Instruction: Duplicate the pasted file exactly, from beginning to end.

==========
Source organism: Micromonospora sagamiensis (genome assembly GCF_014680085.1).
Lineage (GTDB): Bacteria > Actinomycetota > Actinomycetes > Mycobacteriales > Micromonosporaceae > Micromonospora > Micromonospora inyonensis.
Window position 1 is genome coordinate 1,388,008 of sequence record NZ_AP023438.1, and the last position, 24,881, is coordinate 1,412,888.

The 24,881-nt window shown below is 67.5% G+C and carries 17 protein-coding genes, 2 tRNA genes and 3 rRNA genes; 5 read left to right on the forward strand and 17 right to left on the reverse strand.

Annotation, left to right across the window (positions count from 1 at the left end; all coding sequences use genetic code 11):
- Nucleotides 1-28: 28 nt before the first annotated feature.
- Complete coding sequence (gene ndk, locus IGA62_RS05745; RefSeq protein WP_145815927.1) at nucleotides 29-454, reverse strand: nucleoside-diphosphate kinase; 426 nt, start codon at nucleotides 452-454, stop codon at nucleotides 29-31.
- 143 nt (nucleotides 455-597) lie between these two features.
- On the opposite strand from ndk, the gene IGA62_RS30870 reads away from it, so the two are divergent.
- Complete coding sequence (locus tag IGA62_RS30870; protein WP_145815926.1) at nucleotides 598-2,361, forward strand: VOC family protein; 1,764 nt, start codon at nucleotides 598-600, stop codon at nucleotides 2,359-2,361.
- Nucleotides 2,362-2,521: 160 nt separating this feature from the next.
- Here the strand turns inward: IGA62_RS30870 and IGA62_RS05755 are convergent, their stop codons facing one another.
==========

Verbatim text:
Source organism: Micromonospora sagamiensis (genome assembly GCF_014680085.1).
Lineage (GTDB): Bacteria > Actinomycetota > Actinomycetes > Mycobacteriales > Micromonosporaceae > Micromonospora > Micromonospora inyonensis.
Window position 1 is genome coordinate 1,388,008 of sequence record NZ_AP023438.1, and the last position, 24,881, is coordinate 1,412,888.

The 24,881-nt window shown below is 67.5% G+C and carries 17 protein-coding genes, 2 tRNA genes and 3 rRNA genes; 5 read left to right on the forward strand and 17 right to left on the reverse strand.

Annotation, left to right across the window (positions count from 1 at the left end; all coding sequences use genetic code 11):
- Nucleotides 1-28: 28 nt before the first annotated feature.
- Complete coding sequence (gene ndk, locus IGA62_RS05745; RefSeq protein WP_145815927.1) at nucleotides 29-454, reverse strand: nucleoside-diphosphate kinase; 426 nt, start codon at nucleotides 452-454, stop codon at nucleotides 29-31.
- 143 nt (nucleotides 455-597) lie between these two features.
- On the opposite strand from ndk, the gene IGA62_RS30870 reads away from it, so the two are divergent.
- Complete coding sequence (locus tag IGA62_RS30870; protein WP_145815926.1) at nucleotides 598-2,361, forward strand: VOC family protein; 1,764 nt, start codon at nucleotides 598-600, stop codon at nucleotides 2,359-2,361.
- Nucleotides 2,362-2,521: 160 nt separating this feature from the next.
- Here the strand turns inward: IGA62_RS30870 and IGA62_RS05755 are convergent, their stop codons facing one another.